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Anusvara (
Sanskrit Sanskrit (, attributively , ''saṃskṛta-'', nominalization, nominally , ''saṃskṛtam'') is a classical language of South Asia belonging to the Indo-Aryan languages, Indo-Aryan branch of the Indo-European languages. It arose in South Asia ...
: ') is a symbol used in many Indic scripts to mark a type of nasal sound, typically transliterated . Depending on its location in the word and the language for which it is used, its exact pronunciation can vary. In the context of ancient
Sanskrit Sanskrit (, attributively , ''saṃskṛta-'', nominalization, nominally , ''saṃskṛtam'') is a classical language of South Asia belonging to the Indo-Aryan languages, Indo-Aryan branch of the Indo-European languages. It arose in South Asia ...
, ''anusvara'' is the name of the particular nasal sound itself, regardless of written representation.


Sanskrit

In
Vedic Sanskrit Vedic Sanskrit, or Vedic, is the name given by modern scholarship to the oldest, attested form of the Proto-Indo-Aryan language belonging to the Indo-Aryan subgroup of the Indo-European language The Indo-European languages are a language f ...
, the anusvāra (lit. "after-sound" or "subordinate sound") was an allophonic (derived) nasal sound. The exact nature of the sound has been subject to debate. The material in the various Prātiśākhya, ancient phonetic treatises points towards different phonetic interpretations, and these discrepancies have historically been attributed to either differences in the description of the same pronunciation or to dialectal or diachronic variation. In a 2013 reappraisal of the evidence, Cardona concludes that these reflect real dialectal differences. The environments in which the anusvara could arise, however, were well defined. In the earliest
Vedic Sanskrit Vedic Sanskrit, or Vedic, is the name given by modern scholarship to the oldest, attested form of the Proto-Indo-Aryan language belonging to the Indo-Aryan subgroup of the Indo-European language The Indo-European languages are a language f ...
, it was an allophone of /m/ at a morpheme boundary, or of /n/ within morphemes, when it was preceded by a vowel and followed by a fricative (). In later Sanskrit its use expanded to other contexts, first before /r/ under certain conditions, then, in Classical Sanskrit, before and . Later still, gave anusvara as an alternative pronunciation in word-final sandhi, and later treatises also prescribed it at morpheme junctions and within morphemes. In the later written language, the diacritic used to represent anusvara was optionally used to indicate a nasal stop having the same place of articulation as a following plosive.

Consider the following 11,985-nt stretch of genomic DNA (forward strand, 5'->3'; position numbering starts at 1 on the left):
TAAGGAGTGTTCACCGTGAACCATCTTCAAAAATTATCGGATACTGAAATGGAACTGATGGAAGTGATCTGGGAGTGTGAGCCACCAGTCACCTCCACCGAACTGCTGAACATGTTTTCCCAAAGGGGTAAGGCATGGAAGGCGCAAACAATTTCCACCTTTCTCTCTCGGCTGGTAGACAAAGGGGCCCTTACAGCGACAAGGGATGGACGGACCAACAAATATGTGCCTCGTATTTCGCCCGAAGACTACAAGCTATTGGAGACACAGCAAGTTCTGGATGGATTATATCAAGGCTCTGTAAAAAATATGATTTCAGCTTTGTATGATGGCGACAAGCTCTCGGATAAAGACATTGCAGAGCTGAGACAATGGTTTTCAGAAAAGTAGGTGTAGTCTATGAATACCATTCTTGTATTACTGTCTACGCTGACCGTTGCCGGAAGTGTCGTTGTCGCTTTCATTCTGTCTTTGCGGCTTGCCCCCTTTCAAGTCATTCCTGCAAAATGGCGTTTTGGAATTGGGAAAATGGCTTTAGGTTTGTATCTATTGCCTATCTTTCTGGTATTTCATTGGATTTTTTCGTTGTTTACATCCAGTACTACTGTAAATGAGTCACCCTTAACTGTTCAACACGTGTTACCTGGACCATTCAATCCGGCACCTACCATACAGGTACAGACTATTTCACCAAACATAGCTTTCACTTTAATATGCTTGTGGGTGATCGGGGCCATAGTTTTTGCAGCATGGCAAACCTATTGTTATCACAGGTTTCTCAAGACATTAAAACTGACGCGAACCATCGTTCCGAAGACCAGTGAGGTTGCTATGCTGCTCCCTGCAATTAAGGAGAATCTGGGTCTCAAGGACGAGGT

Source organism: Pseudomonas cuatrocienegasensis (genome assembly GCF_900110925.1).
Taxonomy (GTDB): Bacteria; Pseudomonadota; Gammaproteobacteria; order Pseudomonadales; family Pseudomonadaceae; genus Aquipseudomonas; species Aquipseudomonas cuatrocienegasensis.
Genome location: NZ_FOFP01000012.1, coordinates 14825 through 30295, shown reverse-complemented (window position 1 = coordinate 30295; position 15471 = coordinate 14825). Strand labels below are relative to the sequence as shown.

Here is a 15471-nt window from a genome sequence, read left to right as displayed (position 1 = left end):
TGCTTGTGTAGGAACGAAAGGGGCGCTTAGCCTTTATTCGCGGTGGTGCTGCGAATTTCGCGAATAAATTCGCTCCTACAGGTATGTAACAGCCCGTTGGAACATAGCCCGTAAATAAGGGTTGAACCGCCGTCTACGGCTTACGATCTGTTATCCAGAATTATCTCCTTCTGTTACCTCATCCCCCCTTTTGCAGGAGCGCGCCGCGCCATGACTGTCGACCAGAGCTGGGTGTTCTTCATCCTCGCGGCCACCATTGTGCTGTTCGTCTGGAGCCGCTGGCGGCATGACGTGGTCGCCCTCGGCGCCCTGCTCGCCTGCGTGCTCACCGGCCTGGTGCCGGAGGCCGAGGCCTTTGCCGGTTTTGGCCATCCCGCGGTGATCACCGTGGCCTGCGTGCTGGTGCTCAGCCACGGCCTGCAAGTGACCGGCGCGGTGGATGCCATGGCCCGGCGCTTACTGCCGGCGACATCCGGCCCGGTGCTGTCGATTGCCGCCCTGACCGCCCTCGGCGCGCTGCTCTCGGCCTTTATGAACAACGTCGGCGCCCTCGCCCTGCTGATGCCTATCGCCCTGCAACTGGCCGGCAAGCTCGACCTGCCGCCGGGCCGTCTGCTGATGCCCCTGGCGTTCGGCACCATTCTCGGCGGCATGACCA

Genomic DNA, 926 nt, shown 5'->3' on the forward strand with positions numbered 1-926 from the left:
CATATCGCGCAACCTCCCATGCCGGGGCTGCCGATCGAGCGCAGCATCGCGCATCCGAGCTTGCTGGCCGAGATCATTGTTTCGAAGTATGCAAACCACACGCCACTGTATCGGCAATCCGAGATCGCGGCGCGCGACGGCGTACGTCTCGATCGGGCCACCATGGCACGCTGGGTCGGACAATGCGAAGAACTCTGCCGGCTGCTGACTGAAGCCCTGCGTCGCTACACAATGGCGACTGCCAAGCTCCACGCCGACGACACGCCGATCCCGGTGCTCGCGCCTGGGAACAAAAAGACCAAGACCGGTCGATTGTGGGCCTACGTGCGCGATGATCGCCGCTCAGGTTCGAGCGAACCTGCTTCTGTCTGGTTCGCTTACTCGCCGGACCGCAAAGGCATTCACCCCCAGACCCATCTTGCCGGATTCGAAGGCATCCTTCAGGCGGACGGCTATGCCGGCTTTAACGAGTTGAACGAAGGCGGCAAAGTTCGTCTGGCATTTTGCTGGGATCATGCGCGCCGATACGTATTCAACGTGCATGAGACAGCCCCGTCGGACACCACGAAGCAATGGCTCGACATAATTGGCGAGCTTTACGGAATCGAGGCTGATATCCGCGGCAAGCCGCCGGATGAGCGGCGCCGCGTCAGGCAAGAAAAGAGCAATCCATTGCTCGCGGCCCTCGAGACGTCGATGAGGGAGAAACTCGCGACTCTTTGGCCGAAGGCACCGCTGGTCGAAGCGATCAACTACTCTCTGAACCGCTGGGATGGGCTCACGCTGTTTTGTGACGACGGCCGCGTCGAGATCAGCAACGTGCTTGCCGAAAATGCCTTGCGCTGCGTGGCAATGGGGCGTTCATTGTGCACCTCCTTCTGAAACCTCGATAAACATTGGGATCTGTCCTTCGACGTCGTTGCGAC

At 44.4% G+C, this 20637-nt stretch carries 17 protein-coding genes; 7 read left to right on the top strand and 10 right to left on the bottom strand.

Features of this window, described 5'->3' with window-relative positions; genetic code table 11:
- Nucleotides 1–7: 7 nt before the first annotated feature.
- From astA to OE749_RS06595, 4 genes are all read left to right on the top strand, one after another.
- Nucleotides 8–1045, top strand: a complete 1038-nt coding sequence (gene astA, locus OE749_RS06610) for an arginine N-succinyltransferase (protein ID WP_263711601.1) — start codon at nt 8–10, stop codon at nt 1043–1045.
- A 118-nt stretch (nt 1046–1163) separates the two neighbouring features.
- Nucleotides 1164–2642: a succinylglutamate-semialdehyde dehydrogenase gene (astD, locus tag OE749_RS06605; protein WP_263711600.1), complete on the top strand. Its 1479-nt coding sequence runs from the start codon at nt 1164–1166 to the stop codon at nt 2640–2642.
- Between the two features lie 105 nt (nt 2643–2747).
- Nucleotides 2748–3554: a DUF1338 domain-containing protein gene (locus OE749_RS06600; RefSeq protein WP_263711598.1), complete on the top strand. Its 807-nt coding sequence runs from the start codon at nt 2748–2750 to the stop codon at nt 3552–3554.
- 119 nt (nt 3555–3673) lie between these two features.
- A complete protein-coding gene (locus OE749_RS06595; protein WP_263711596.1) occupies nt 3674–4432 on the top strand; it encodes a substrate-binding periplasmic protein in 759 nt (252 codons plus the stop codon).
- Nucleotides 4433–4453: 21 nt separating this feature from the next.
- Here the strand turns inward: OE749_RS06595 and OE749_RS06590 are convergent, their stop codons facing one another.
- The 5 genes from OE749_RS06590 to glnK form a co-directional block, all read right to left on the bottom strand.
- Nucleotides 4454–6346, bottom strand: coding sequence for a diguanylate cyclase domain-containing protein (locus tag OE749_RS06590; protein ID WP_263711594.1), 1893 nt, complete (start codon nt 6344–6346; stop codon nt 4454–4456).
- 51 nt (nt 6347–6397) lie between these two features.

Devanagari script

In the Devanagari script, anusvara is represented with a Dot (diacritic), dot (''bindu'') above the letter (e.g. मं). In the International Alphabet of Sanskrit Transliteration (IAST), the corresponding symbol is ṃ (''m'' with an underdot). Some transcriptions render notation of phonetic variants used in some Vedic shakhas with variant transcription (ṁ). In writing Sanskrit, the anusvara is often used as an alternative representation of the nasal stop with the same place of articulation as the following plosive. For example, 'limb (of the body)' may be written with either a conjunct, अङ्ग ''aṅga'', or with an anusvara, अंग ''aṃga''. A variant of the anusvara, the anunāsika or 'candrabindu', was used more explicitly for nasalized vowels, as in अँश ''aṃśa'' for 'portion'.William Bright, "The Devanagari Script", in Daniels & Bright, ''The World's Writing Systems'', OUP, 1996.


Hindi

In Standard Hindi, the is traditionally defined as representing a nasal consonant homorganic consonants, homorganic to a following plosive, in contrast to the (), which indicates nasal vowel, vowel nasalization. In practice, however, the two are often used interchangeably. The precise phonetic value of the phoneme, whether it is represented by or , is dependent on the phonological environment. Word-finally it is realized as nasalization of the preceding vowel: ' , "a well". It results in vowel nasalization also medially between a short vowel and a non-obstruent (' "a youth", ' "a long-handled axe") and, in native words, between a long vowel and a voiceless plosive (' "tooth", ' "a snake", ' "tail"). It is pronounced as a homorganic nasal, with the preceding vowel becoming nasalized allophone, allophonically, in the following cases: between a long vowel and a voiced plosive (' "copper", ' "silver"), between a long vowel and a voiceless plosive in loanwords (' "repressed", ' "a bank", ' ), and between a short vowel and an obstruent (' "to support", ' "a chest"). The last rule has two sets of exceptions where the effects only a nasalization of the preceding short vowel. Words from the first set are morphologically derived from words with a long nasalized vowel (' , "to be divided" from ' , "to divide"; ' , "irrigation" from ' , "to irrigate"). In suchs cases, the vowel is sometimes denasalized (, instead of , ). The second set is composed of a few words like ''('' , "to arrive" and ' , "to laugh"). lists five more such words: ' "to sink", ' "to be stuck", ' "a necklace", ' "a sickle" and ' "laughter".